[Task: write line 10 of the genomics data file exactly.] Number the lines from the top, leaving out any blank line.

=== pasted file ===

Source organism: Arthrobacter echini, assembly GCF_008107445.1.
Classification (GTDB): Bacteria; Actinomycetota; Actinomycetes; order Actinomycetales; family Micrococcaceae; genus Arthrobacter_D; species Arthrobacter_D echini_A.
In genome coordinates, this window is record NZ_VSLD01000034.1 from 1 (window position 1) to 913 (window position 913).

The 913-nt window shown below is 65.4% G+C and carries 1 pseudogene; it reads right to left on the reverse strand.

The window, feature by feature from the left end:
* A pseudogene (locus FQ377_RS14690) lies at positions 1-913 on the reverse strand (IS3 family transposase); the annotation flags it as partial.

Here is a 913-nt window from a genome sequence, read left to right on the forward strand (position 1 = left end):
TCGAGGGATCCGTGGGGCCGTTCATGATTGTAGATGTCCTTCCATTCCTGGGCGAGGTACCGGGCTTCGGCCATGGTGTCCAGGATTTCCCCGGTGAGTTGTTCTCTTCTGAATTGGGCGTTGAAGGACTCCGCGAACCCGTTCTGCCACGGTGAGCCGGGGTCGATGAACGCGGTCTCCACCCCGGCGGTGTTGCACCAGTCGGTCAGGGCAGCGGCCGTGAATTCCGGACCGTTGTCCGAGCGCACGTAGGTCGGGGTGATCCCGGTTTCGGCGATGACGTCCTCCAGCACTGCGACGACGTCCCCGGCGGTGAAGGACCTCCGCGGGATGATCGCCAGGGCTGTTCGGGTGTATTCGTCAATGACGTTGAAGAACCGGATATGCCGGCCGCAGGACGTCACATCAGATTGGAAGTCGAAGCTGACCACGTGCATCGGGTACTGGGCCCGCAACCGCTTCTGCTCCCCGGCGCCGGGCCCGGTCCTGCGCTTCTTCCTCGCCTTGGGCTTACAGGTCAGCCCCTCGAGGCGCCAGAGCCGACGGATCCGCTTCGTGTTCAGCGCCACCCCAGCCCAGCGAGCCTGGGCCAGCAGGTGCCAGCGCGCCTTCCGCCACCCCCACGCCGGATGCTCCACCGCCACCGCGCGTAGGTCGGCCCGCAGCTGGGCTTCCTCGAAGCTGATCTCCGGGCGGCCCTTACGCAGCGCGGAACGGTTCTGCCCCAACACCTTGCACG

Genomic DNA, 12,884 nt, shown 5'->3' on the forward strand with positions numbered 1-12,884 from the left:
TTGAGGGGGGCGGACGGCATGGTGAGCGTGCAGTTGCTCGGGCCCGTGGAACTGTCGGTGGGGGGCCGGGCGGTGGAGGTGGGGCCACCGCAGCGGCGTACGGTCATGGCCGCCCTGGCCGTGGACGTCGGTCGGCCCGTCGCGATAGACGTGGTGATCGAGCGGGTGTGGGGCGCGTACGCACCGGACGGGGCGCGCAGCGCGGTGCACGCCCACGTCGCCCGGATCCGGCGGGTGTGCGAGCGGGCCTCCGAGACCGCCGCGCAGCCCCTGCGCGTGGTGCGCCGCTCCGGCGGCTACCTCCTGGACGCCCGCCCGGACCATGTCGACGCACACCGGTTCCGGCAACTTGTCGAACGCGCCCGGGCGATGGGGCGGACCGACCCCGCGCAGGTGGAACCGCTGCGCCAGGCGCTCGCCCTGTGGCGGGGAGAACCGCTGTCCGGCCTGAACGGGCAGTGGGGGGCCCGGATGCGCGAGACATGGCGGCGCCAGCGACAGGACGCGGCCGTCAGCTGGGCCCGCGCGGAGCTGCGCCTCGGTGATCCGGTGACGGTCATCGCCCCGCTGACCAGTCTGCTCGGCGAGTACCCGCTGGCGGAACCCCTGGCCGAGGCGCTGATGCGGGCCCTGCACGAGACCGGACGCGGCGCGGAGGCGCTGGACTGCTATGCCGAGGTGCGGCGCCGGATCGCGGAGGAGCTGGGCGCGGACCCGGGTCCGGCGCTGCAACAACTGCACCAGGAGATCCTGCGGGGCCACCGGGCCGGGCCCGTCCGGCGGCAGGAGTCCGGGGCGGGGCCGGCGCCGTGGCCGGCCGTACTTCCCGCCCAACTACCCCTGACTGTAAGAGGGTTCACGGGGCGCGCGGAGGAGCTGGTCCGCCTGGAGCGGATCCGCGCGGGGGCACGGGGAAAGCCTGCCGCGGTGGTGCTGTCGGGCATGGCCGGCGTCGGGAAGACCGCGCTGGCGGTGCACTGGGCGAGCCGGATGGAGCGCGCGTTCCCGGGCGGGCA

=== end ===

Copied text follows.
TTGAGGGGGGCGGACGGCATGGTGAGCGTGCAGTTGCTCGGGCCCGTGGAACTGTCGGTGGGGGGCCGGGCGGTGGAGGTGGGGCCACCGCAGCGGCGTACGGTCATGGCCGCCCTGGCCGTGGACGTCGGTCGGCCCGTCGCGATAGACGTGGTGATCGAGCGGGTGTGGGGCGCGTACGCACCGGACGGGGCGCGCAGCGCGGTGCACGCCCACGTCGCCCGGATCCGGCGGGTGTGCGAGCGGGCCTCCGAGACCGCCGCGCAGCCCCTGCGCGTGGTGCGCCGCTCCGGCGGCTACCTCCTGGACGCCCGCCCGGACCATGTCGACGCACACCGGTTCCGGCAACTTGTCGAACGCGCCCGGGCGATGGGGCGGACCGACCCCGCGCAGGTGGAACCGCTGCGCCAGGCGCTCGCCCTGTGGCGGGGAGAACCGCTGTCCGGCCTGAACGGGCAGTGGGGGGCCCGGATGCGCGAGACATGGCGGCGCCAGCGACAGGACGCGGCCGTCAGCTGGGCCCGCGCGGAGCTGCGCCTCGGTGATCCGGTGACGGTCATCGCCCCGCTGACCAGTCTGCTCGGCGAGTACCCGCTGGCGGAACCCCTGGCCGAGGCGCTGATGCGGGCCCTGCACGAGACCGGACGCGGCGCGGAGGCGCTGGACTGCTATGCCGAGGTGCGGCGCCGGATCGCGGAGGAGCTGGGCGCGGACCCGGGTCCGGCGCTGCAACAACTGCACCAGGAGATCCTGCGGGGCCACCGGGCCGGGCCCGTCCGGCGGCAGGAGTCCGGGGCGGGGCCGGCGCCGTGGCCGGCCGTACTTCCCGCCCAACTACCCCTGACTGTAAGAGGGTTCACGGGGCGCGCGGAGGAGCTGGTCCGCCTGGAGCGGATCCGCGCGGGGGCACGGGGAAAGCCTGCCGCGGTGGTGCTGTCGGGCATGGCCGGCGTCGGGAAGACCGCGCTGGCGGTGCACTGGGCGAGCCGGATGGAGCGCGCGTTCCCGGGCGGGCA